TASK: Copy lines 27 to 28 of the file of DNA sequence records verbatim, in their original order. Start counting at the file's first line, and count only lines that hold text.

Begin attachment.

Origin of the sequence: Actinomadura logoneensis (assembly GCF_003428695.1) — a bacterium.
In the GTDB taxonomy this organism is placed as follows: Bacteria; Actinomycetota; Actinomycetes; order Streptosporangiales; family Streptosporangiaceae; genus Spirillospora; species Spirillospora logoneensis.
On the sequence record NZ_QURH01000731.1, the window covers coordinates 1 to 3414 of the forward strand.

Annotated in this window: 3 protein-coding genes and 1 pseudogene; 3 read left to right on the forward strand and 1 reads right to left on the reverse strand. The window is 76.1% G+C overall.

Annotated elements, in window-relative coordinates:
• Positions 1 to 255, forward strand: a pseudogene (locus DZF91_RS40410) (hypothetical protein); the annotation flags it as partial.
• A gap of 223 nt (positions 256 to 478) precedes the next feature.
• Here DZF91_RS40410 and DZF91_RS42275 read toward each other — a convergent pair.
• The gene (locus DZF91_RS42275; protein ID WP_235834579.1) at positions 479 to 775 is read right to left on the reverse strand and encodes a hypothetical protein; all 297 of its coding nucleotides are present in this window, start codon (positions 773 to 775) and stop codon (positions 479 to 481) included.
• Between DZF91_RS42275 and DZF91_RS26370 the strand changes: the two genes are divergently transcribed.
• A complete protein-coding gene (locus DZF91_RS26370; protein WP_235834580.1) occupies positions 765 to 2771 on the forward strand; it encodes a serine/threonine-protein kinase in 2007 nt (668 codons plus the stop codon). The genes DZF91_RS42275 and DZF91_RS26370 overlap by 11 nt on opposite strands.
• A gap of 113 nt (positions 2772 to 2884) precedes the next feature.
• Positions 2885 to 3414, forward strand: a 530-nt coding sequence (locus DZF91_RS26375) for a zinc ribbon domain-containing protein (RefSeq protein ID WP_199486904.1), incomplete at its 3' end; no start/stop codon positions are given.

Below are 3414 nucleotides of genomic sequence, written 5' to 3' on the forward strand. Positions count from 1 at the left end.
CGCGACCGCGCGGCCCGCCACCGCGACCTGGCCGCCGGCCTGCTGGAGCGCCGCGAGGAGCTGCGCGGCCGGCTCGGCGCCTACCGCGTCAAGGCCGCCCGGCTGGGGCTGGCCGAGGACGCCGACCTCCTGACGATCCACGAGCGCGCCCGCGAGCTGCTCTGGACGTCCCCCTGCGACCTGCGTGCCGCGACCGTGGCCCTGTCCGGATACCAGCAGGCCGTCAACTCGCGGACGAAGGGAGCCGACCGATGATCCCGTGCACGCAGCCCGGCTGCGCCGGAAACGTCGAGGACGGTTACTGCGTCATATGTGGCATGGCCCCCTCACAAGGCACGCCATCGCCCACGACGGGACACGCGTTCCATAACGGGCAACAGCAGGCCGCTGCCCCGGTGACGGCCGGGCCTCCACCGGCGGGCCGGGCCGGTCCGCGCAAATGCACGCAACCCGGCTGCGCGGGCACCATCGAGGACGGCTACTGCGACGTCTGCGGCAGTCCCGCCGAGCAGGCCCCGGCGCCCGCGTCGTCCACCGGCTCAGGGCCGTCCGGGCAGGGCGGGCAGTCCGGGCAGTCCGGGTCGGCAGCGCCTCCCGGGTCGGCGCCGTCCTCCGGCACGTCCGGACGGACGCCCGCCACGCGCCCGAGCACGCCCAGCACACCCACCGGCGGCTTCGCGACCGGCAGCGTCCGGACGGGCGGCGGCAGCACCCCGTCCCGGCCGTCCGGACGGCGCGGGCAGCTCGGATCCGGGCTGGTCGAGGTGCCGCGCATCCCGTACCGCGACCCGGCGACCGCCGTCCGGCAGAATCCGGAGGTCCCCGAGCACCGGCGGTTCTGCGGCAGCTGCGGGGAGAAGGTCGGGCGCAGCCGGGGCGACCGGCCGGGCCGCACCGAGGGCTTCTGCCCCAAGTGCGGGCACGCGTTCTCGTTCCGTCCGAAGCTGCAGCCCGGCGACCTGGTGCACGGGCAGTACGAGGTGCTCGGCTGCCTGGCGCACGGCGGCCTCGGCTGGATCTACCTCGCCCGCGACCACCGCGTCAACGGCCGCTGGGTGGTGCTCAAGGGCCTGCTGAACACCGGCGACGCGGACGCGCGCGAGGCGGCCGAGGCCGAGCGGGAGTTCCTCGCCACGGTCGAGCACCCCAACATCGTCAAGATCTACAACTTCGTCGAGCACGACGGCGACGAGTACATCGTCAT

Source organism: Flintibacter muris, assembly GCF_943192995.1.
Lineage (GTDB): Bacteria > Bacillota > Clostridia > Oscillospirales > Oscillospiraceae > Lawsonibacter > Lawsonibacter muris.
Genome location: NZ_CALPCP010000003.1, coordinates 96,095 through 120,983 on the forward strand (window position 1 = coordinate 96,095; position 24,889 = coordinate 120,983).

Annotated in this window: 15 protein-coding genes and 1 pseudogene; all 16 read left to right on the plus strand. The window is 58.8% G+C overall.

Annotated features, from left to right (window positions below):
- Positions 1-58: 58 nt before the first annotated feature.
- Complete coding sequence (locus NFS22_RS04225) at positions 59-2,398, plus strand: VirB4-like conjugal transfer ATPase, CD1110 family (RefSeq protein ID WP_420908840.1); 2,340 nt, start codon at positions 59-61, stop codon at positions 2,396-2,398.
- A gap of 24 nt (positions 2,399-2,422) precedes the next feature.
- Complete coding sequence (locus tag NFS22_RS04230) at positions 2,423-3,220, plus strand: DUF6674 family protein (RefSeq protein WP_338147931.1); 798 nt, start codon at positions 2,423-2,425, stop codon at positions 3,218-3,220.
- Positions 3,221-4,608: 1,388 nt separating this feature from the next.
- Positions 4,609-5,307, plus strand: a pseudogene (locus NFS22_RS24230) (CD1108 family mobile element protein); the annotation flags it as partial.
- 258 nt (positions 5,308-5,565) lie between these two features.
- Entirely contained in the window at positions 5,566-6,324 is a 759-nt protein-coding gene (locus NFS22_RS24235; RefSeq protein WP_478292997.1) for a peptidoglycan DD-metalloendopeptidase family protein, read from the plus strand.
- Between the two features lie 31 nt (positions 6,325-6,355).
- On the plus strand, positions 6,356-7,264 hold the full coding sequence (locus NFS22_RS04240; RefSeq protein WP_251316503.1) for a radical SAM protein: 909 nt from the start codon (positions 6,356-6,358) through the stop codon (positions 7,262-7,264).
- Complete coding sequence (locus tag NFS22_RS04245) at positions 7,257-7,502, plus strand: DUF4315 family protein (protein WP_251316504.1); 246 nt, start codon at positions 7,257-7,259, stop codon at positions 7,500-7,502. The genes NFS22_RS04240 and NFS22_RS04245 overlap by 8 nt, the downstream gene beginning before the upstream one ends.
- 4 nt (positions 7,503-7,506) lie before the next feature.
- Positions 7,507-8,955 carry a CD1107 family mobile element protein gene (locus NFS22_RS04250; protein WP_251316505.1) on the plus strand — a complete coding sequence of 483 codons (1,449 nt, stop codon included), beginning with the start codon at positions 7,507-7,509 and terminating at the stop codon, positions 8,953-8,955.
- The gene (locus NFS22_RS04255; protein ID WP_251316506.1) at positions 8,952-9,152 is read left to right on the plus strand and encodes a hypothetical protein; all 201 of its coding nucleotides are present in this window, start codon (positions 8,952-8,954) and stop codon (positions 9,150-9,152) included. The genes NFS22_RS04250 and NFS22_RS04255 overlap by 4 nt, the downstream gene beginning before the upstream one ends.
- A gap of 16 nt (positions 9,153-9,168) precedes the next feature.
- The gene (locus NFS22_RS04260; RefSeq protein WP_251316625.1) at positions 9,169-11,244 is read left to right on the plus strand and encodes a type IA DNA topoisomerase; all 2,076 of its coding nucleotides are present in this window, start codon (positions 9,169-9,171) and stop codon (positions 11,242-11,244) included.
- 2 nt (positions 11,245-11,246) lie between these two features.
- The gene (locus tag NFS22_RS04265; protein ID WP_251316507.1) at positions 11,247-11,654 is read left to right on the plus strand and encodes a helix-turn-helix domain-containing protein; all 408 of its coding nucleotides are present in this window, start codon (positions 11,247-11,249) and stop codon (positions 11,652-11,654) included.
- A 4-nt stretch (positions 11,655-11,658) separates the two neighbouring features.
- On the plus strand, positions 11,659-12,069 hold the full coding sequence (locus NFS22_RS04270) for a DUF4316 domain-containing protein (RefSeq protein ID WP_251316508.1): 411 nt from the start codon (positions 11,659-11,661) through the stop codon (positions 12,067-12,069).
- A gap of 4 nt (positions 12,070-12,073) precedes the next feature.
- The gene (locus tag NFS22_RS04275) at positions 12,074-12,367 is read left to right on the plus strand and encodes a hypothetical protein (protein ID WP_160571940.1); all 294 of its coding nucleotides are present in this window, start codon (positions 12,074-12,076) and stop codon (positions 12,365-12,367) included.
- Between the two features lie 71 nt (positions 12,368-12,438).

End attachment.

- 258 nt (positions 5,308-5,565) lie between these two features.
- Entirely contained in the window at positions 5,566-6,324 is a 759-nt protein-coding gene (locus NFS22_RS24235; RefSeq protein WP_478292997.1) for a peptidoglycan DD-metalloendopeptidase family protein, read from the plus strand.